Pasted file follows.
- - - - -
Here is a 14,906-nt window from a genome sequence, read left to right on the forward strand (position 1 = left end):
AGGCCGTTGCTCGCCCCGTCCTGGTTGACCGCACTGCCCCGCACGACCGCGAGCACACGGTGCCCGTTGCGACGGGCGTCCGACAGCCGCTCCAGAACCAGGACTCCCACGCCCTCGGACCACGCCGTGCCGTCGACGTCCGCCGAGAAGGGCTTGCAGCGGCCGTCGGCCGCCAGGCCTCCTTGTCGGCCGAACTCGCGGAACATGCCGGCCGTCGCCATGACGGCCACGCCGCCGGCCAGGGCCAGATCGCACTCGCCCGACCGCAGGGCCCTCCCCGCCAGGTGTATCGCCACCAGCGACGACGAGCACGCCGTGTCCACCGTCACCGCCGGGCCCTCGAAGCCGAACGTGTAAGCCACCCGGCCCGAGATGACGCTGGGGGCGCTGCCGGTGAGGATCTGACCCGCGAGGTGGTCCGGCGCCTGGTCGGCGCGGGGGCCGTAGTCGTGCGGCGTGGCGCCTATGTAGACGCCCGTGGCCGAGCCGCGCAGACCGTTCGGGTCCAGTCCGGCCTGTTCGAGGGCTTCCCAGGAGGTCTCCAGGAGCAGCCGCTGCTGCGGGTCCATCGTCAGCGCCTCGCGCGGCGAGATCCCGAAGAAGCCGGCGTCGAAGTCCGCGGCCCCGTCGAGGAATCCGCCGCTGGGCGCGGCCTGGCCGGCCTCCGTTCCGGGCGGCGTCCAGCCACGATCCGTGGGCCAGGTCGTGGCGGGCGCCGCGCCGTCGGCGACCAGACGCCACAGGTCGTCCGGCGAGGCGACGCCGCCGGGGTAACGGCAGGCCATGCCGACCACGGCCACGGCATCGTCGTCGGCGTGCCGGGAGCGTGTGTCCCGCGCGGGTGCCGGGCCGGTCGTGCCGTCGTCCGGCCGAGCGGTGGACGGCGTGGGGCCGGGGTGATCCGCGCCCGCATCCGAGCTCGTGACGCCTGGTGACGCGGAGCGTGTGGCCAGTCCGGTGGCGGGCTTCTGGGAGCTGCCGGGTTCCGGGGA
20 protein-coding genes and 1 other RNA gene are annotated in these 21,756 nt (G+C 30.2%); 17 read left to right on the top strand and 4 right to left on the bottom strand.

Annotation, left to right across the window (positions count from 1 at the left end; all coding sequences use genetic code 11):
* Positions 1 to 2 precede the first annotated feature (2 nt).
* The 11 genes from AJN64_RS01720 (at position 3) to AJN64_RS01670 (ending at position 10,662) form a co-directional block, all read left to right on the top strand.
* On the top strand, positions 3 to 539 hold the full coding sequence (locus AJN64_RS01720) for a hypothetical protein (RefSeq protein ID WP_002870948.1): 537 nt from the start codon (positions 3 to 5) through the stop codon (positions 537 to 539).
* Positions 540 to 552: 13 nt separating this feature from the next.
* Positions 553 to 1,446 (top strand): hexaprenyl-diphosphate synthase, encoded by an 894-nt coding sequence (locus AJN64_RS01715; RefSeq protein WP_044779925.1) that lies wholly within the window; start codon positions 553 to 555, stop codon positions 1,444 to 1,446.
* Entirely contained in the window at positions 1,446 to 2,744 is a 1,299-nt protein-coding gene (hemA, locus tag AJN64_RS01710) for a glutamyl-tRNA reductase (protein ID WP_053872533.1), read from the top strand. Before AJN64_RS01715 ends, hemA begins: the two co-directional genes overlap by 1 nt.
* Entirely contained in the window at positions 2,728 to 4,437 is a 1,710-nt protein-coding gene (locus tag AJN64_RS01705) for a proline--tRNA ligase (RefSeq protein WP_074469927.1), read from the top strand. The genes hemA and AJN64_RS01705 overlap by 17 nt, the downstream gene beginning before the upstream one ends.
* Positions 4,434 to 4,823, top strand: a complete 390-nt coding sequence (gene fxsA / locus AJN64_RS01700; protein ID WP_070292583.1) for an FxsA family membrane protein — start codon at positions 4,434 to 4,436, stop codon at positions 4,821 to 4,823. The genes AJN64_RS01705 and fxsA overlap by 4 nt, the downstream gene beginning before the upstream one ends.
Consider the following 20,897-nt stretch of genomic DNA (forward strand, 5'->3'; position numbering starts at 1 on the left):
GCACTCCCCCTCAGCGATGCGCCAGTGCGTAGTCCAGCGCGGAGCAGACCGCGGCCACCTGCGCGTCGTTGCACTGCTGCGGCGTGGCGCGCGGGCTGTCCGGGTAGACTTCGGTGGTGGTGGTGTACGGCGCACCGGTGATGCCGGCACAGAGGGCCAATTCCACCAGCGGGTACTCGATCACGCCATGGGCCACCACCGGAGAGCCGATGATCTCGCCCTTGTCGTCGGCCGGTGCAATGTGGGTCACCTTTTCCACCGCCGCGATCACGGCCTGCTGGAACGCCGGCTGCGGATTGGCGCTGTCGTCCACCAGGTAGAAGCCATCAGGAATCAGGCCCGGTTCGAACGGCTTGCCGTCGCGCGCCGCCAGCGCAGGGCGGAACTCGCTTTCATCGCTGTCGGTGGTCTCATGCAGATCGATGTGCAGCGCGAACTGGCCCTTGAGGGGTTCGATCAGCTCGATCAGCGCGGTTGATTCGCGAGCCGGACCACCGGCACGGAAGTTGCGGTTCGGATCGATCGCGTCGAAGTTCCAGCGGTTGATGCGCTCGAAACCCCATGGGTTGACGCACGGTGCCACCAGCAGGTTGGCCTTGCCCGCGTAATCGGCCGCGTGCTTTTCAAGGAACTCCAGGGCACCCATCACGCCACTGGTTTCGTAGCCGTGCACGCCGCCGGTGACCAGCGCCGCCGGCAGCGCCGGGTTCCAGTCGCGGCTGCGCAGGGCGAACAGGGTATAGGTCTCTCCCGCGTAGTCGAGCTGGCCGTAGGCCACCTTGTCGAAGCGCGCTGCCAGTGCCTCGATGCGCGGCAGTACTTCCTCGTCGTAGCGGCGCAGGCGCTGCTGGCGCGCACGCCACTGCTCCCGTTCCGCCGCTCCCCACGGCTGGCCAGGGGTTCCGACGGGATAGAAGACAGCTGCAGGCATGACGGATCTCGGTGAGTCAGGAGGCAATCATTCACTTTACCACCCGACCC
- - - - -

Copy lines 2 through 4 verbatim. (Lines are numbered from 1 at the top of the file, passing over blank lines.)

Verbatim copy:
AGGCCGTTGCTCGCCCCGTCCTGGTTGACCGCACTGCCCCGCACGACCGCGAGCACACGGTGCCCGTTGCGACGGGCGTCCGACAGCCGCTCCAGAACCAGGACTCCCACGCCCTCGGACCACGCCGTGCCGTCGACGTCCGCCGAGAAGGGCTTGCAGCGGCCGTCGGCCGCCAGGCCTCCTTGTCGGCCGAACTCGCGGAACATGCCGGCCGTCGCCATGACGGCCACGCCGCCGGCCAGGGCCAGATCGCACTCGCCCGACCGCAGGGCCCTCCCCGCCAGGTGTATCGCCACCAGCGACGACGAGCACGCCGTGTCCACCGTCACCGCCGGGCCCTCGAAGCCGAACGTGTAAGCCACCCGGCCCGAGATGACGCTGGGGGCGCTGCCGGTGAGGATCTGACCCGCGAGGTGGTCCGGCGCCTGGTCGGCGCGGGGGCCGTAGTCGTGCGGCGTGGCGCCTATGTAGACGCCCGTGGCCGAGCCGCGCAGACCGTTCGGGTCCAGTCCGGCCTGTTCGAGGGCTTCCCAGGAGGTCTCCAGGAGCAGCCGCTGCTGCGGGTCCATCGTCAGCGCCTCGCGCGGCGAGATCCCGAAGAAGCCGGCGTCGAAGTCCGCGGCCCCGTCGAGGAATCCGCCGCTGGGCGCGGCCTGGCCGGCCTCCGTTCCGGGCGGCGTCCAGCCACGATCCGTGGGCCAGGTCGTGGCGGGCGCCGCGCCGTCGGCGACCAGACGCCACAGGTCGTCCGGCGAGGCGACGCCGCCGGGGTAACGGCAGGCCATGCCGACCACGGCCACGGCATCGTCGTCGGCGTGCCGGGAGCGTGTGTCCCGCGCGGGTGCCGGGCCGGTCGTGCCGTCGTCCGGCCGAGCGGTGGACGGCGTGGGGCCGGGGTGATCCGCGCCCGCATCCGAGCTCGTGACGCCTGGTGACGCGGAGCGTGTGGCCAGTCCGGTGGCGGGCTTCTGGGAGCTGCCGGGTTCCGGGGA
20 protein-coding genes and 1 other RNA gene are annotated in these 21,756 nt (G+C 30.2%); 17 read left to right on the top strand and 4 right to left on the bottom strand.

Annotation, left to right across the window (positions count from 1 at the left end; all coding sequences use genetic code 11):